Wumen says in his poem:

A line is dropped in a swift stream.
Greedy for the bait, he is caught.
If you open your mouth only a little, your life is lost.

A line is dropped in a swift stream. Greedy for the bait, he is caught. The swift stream is the rushing mind. When we’re preoccupied, when we’re fearful or anxious, it’s easy to get caught in things. It was easy for Yunmen to trip up this monastic. He was greedy for the bait. When we really believe that we are incomplete, that someone or something else has the answer, then we go biting for all kinds of things. If you open your mouth only a little, your life is lost. The moment we look outside, we turn away from the essential, we turn away from ourselves. That’s why zazen is so important, because it’s a constant, insistent practice of not opening the mouth even a little, of not getting lost.

 

Photo by Lee Sesselle

There’s a poem by Rumi:

 

Little by little wean yourself.
This is the gift of what I have to say.
From an embryo whose nourishment comes
            in the blood,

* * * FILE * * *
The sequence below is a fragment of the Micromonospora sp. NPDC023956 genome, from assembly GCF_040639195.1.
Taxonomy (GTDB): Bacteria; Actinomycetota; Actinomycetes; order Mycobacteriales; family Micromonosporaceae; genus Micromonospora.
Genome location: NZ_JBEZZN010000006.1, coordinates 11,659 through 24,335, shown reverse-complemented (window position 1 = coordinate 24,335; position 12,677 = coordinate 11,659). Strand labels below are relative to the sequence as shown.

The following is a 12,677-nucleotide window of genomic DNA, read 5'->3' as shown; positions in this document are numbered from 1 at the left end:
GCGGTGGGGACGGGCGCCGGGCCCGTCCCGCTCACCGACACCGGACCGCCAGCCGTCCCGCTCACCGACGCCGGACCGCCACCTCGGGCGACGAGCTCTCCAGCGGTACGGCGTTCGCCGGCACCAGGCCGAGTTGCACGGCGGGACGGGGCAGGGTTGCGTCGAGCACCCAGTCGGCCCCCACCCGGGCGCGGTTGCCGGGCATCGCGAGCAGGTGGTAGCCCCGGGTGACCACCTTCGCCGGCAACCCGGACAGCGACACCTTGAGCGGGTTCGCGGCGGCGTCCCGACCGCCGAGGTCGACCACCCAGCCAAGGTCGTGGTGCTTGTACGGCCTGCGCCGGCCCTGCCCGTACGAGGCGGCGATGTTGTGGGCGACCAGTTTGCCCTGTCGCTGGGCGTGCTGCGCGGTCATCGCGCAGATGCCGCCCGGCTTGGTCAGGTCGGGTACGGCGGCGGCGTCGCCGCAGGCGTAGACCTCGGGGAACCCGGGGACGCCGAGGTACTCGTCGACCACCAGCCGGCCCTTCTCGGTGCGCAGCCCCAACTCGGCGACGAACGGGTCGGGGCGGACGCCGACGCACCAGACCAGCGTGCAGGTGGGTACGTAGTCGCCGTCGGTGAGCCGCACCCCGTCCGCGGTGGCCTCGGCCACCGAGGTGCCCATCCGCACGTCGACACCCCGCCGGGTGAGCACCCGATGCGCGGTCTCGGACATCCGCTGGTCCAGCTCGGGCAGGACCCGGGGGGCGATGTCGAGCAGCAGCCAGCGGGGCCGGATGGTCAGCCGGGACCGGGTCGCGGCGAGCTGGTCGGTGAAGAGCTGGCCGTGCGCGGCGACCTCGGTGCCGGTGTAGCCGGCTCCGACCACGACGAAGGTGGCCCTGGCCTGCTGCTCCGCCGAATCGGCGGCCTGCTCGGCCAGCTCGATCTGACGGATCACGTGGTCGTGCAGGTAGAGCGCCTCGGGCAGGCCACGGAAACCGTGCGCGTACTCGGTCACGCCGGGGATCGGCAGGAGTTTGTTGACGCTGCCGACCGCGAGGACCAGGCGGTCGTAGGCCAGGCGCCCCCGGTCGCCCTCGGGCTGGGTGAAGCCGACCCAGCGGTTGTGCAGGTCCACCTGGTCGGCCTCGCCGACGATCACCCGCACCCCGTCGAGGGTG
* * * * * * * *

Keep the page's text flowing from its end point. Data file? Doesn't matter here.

move to an infant drinking milk,
to a child on solid food,
to a teacher after wisdom,
to a hunter of more invisible game.
Think how it is to have a conversation
            with an embryo.

You might say, “The world outside is vast
            and intricate.

There are wheat fields and mountain passes
            and orchards in bloom.

At night there are millions of galaxies and
            in sunlight

 the beauty of friends dancing at a wedding.”
You ask the embryo why he, or she, stays
            cooped up

in the dark with eyes closed.
         Listen to the answer.
There is no “other world.”
I only know what I’ve experienced.
You must be hallucinating.

You ask the embryo why she or he stays cooped up in the dark with eyes closed in the midst of such an incredible world. “There is no other world,” the embryo says. “I only know what I can see, this is all that is real. You must be hallucinating.” That’s a very real perspective for the embryo. That’s what darkness is when we speak of delusion, of not having light. When we have little light with which to see, the world is a very small place. And by all appearances it is the real world. Yet all the Buddhist teachers of the past who realized unity with the great universe have taught that this saha world is not the real world. This self contained in skin and history is not who you are. Why stay confined in such a small experience of the world?

This life, this moment, is the only time we have. Let’s not waste this gift of life—and this opportunity to practice the dharma—that we have so fortunately received

 

Photo by Oliver Ingrouille


Geoffrey Shugen Arnold, Sensei is vice-abbot of Zen Mountain Monastery, branch president of Zen Center of New York City: Fire Lotus Temple, and head of the National Buddhist Prison Sangha. He received dharma transmission from Daido Roshi in 1997.